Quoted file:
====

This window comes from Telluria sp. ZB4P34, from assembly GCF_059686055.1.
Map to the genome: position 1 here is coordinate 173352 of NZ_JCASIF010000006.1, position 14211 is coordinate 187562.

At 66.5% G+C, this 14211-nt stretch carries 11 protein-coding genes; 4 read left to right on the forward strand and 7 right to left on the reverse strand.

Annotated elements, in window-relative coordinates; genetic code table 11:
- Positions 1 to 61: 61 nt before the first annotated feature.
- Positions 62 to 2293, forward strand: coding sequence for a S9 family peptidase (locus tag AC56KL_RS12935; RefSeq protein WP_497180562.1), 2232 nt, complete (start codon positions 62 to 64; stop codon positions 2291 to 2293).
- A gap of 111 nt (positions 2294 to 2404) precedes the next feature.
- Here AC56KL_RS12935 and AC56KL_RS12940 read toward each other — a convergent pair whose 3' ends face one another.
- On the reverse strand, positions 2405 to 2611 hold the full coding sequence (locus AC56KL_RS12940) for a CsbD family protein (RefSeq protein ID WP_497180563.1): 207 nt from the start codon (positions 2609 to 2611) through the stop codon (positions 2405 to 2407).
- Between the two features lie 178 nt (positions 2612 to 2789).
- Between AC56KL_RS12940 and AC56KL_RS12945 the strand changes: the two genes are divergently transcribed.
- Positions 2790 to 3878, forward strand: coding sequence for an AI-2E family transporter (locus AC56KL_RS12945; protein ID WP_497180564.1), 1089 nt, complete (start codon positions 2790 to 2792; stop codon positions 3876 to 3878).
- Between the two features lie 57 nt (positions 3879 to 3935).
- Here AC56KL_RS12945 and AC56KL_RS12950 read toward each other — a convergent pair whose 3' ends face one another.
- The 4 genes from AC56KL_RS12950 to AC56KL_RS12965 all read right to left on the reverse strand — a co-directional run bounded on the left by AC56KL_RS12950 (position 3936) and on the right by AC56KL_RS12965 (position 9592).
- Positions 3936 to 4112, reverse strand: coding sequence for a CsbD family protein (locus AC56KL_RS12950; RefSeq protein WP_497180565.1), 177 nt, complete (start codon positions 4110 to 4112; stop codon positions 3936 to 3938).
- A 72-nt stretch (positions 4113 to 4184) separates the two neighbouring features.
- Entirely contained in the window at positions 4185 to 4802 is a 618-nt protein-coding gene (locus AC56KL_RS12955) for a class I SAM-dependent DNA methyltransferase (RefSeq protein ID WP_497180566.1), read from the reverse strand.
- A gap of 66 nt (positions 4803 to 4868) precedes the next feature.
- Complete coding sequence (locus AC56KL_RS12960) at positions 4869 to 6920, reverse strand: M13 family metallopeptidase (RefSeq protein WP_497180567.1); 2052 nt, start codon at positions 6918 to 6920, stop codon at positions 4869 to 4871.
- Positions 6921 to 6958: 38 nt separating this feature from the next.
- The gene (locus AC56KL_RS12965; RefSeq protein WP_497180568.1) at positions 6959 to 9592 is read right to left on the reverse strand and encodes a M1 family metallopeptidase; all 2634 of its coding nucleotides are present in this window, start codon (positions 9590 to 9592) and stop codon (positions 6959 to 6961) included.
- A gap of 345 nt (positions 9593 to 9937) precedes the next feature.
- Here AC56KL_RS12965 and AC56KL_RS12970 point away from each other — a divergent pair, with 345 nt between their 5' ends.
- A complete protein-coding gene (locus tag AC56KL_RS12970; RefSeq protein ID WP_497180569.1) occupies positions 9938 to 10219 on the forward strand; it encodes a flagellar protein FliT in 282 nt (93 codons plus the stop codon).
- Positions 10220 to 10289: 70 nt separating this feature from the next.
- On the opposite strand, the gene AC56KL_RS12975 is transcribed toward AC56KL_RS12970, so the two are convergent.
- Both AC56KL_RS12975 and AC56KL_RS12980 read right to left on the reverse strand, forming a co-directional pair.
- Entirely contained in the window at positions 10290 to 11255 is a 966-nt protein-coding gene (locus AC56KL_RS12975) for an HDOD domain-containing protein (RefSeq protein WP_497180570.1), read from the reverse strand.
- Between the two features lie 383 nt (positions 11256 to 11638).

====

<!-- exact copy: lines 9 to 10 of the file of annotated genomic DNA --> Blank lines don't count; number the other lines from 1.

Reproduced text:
- On the reverse strand, positions 2405 to 2611 hold the full coding sequence (locus AC56KL_RS12940) for a CsbD family protein (RefSeq protein ID WP_497180563.1): 207 nt from the start codon (positions 2609 to 2611) through the stop codon (positions 2405 to 2407).
- Between the two features lie 178 nt (positions 2612 to 2789).